You see them in the halls, dazed, stumbling to their classes. Their faces are pale with fatigue; their spines bent under the weight of at least five text books. They try to hold back the yawn, show no vulnerability to their teacher or competitive peers, but they can’t because they were up until one last night—reviewing the theory of buoyancy instabilities in the electron-ion plasma. They are the few, the chosen…the AP students.
Not long ago, it was true that only the best and select few took the AP classes; however, in today’s most competitive public and private high schools, including Walpole High, a senior’s course load consisting of four or five AP classes is looking more and more common. Data show that 25 percent of the junior and senior students in Walpole High are enrolled in AP classes. The AP system drills into brains of high school students that college success will come easier by taking as many advanced courses as possible, but is it really worth it?
“On average, I spend three or four hours each night doing homework,” said senior Jungwoo Yoon, who takes four AP classes, “with the number [of AP classes] I’m taking, I really doubt that I will be confident going into each test.”
With increasing pressure to enroll in AP courses, not only for college credit but also for the weighted GPA, it is no wonder that students often find their grades suffering and their stress levels soaring. In reality, because so many students are taking more and more AP courses, they have become mere trophies, adding little more than volume and shine to a college application.
One of the major flaws of the AP system is that each class is geared to teach to the standardized AP exam at the end of the year. The result is that comprehensive learning is sacrificed for the sake of test preparation, with teachers spending the most time on topics likely to appear on the AP exam . Senior Jungbin Lim, who is enrolled in five AP classes, said, “It feels like we rush through material and ignore parts of the subject…It would be nice to sit back and learn for the sake of learning, not just to get a 5 on the exam in May.”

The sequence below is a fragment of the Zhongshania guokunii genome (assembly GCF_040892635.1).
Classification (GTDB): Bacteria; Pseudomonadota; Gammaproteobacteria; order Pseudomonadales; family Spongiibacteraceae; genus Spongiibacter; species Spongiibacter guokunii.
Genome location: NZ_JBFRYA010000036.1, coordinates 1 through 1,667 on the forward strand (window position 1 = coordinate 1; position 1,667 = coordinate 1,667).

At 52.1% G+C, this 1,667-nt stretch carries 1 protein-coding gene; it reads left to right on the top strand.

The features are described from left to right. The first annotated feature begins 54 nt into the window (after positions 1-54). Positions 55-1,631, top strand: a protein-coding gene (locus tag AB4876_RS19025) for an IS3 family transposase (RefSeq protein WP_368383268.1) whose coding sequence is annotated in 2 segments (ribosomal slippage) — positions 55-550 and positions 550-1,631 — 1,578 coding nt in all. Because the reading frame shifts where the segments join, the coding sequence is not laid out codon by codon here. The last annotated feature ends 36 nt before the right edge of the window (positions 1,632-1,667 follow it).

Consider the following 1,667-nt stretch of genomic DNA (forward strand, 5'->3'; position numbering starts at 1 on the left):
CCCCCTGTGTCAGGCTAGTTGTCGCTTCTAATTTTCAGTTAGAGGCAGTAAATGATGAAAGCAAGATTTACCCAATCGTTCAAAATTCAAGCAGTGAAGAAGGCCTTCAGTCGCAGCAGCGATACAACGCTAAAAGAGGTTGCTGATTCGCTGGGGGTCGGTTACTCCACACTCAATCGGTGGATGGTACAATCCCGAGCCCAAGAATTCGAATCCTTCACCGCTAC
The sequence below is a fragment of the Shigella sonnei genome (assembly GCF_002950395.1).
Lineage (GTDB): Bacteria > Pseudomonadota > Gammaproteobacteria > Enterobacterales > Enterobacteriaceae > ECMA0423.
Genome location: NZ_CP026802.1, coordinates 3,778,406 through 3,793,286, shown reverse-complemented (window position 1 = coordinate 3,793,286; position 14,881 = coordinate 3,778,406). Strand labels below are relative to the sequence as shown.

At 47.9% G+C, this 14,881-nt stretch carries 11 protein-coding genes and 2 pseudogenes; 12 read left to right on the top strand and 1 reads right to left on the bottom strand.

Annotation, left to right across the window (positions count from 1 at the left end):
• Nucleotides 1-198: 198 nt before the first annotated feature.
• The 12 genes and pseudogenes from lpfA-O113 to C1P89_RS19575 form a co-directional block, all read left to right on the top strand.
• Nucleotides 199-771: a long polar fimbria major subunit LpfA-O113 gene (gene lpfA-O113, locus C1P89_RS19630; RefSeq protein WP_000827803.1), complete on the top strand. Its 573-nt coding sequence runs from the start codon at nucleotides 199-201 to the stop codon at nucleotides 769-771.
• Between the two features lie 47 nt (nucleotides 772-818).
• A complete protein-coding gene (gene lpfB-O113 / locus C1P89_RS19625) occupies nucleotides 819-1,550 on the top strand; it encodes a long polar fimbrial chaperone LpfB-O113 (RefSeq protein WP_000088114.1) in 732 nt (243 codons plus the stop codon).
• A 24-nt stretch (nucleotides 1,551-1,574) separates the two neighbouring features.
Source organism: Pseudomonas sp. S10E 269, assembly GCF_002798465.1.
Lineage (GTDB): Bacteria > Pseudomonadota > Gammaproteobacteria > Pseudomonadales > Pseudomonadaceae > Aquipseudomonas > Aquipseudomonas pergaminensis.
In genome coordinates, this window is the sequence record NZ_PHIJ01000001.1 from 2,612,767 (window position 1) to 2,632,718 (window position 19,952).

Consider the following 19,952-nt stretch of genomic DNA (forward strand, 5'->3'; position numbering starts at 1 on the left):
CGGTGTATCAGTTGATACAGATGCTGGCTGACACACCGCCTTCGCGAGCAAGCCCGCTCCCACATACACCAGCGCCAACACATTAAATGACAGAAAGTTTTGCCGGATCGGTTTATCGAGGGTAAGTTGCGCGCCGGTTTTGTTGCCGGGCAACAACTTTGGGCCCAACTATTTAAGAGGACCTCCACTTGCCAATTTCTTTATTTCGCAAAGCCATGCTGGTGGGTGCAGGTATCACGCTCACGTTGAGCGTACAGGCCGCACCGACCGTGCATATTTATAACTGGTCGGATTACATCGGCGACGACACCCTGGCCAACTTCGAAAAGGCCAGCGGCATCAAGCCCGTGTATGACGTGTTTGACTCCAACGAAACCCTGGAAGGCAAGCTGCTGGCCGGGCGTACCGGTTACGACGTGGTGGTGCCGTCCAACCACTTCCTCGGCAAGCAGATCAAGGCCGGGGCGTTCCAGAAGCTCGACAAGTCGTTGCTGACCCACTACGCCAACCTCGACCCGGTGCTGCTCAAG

Just because a student receives a plausible score on the AP exam does not guarantee him or her college credit. Now, some colleges—including Tufts, Duke, University of Richmond, and New York University— don’t consider an AP class in high school to be synonymous with an actual undergraduate college-level class, which is usually a three-hour, lecture-based course with varying degrees of homework.
According to senior Caleb Cofsky,”the amount of material is what makes AP classes so difficult. It is simply not feasible to absorb an entire college class in 70 minutes in a given school day, with all the other classes and responsibilities.”
For those of us, including myself, who want to test ourselves and dive further into an academic subject, AP classes may seem like a fantastic idea. But the current AP system is too flawed and too test-intensive to provide the students with the best learning environment. Perhaps Walpole High should offer their students an opportunity to take actual college courses through a local university. Or perhaps we should just go to college.